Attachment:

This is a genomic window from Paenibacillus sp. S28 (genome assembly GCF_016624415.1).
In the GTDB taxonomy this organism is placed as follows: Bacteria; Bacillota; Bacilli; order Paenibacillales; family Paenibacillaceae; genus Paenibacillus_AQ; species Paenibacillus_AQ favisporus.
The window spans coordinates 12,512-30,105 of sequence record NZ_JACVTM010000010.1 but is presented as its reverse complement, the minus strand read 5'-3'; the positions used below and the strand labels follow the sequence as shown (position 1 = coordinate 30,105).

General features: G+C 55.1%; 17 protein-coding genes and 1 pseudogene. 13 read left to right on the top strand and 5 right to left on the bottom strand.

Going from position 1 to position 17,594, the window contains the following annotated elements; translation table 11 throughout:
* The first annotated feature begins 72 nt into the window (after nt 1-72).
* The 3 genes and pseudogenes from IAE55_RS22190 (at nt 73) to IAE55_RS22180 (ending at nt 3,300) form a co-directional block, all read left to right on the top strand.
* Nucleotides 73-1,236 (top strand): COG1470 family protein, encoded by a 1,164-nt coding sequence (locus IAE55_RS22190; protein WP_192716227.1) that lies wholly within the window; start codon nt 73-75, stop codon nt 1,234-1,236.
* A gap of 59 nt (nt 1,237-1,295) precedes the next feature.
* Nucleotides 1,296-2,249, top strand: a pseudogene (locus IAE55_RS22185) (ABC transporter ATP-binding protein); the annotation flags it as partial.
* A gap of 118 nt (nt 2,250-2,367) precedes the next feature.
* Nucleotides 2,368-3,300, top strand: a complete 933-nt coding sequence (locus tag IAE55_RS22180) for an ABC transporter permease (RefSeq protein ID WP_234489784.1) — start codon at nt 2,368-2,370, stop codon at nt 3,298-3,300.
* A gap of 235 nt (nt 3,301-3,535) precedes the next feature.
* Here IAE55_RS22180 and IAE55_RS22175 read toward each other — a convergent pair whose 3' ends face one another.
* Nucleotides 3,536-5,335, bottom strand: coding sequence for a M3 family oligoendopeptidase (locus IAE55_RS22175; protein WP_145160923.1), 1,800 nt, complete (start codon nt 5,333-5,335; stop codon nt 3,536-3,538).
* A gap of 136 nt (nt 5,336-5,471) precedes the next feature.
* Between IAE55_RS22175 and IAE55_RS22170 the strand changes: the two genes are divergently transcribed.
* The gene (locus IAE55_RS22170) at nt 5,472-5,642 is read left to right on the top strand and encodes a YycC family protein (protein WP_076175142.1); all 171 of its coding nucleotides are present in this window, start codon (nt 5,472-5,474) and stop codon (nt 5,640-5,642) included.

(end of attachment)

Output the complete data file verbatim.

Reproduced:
This is a genomic window from Paenibacillus sp. S28 (genome assembly GCF_016624415.1).
In the GTDB taxonomy this organism is placed as follows: Bacteria; Bacillota; Bacilli; order Paenibacillales; family Paenibacillaceae; genus Paenibacillus_AQ; species Paenibacillus_AQ favisporus.
The window spans coordinates 12,512-30,105 of sequence record NZ_JACVTM010000010.1 but is presented as its reverse complement, the minus strand read 5'-3'; the positions used below and the strand labels follow the sequence as shown (position 1 = coordinate 30,105).

General features: G+C 55.1%; 17 protein-coding genes and 1 pseudogene. 13 read left to right on the top strand and 5 right to left on the bottom strand.

Going from position 1 to position 17,594, the window contains the following annotated elements; translation table 11 throughout:
* The first annotated feature begins 72 nt into the window (after nt 1-72).
* The 3 genes and pseudogenes from IAE55_RS22190 (at nt 73) to IAE55_RS22180 (ending at nt 3,300) form a co-directional block, all read left to right on the top strand.
* Nucleotides 73-1,236 (top strand): COG1470 family protein, encoded by a 1,164-nt coding sequence (locus IAE55_RS22190; protein WP_192716227.1) that lies wholly within the window; start codon nt 73-75, stop codon nt 1,234-1,236.
* A gap of 59 nt (nt 1,237-1,295) precedes the next feature.
* Nucleotides 1,296-2,249, top strand: a pseudogene (locus IAE55_RS22185) (ABC transporter ATP-binding protein); the annotation flags it as partial.
* A gap of 118 nt (nt 2,250-2,367) precedes the next feature.
* Nucleotides 2,368-3,300, top strand: a complete 933-nt coding sequence (locus tag IAE55_RS22180) for an ABC transporter permease (RefSeq protein ID WP_234489784.1) — start codon at nt 2,368-2,370, stop codon at nt 3,298-3,300.
* A gap of 235 nt (nt 3,301-3,535) precedes the next feature.
* Here IAE55_RS22180 and IAE55_RS22175 read toward each other — a convergent pair whose 3' ends face one another.
* Nucleotides 3,536-5,335, bottom strand: coding sequence for a M3 family oligoendopeptidase (locus IAE55_RS22175; protein WP_145160923.1), 1,800 nt, complete (start codon nt 5,333-5,335; stop codon nt 3,536-3,538).
* A gap of 136 nt (nt 5,336-5,471) precedes the next feature.
* Between IAE55_RS22175 and IAE55_RS22170 the strand changes: the two genes are divergently transcribed.
* The gene (locus IAE55_RS22170) at nt 5,472-5,642 is read left to right on the top strand and encodes a YycC family protein (protein WP_076175142.1); all 171 of its coding nucleotides are present in this window, start codon (nt 5,472-5,474) and stop codon (nt 5,640-5,642) included.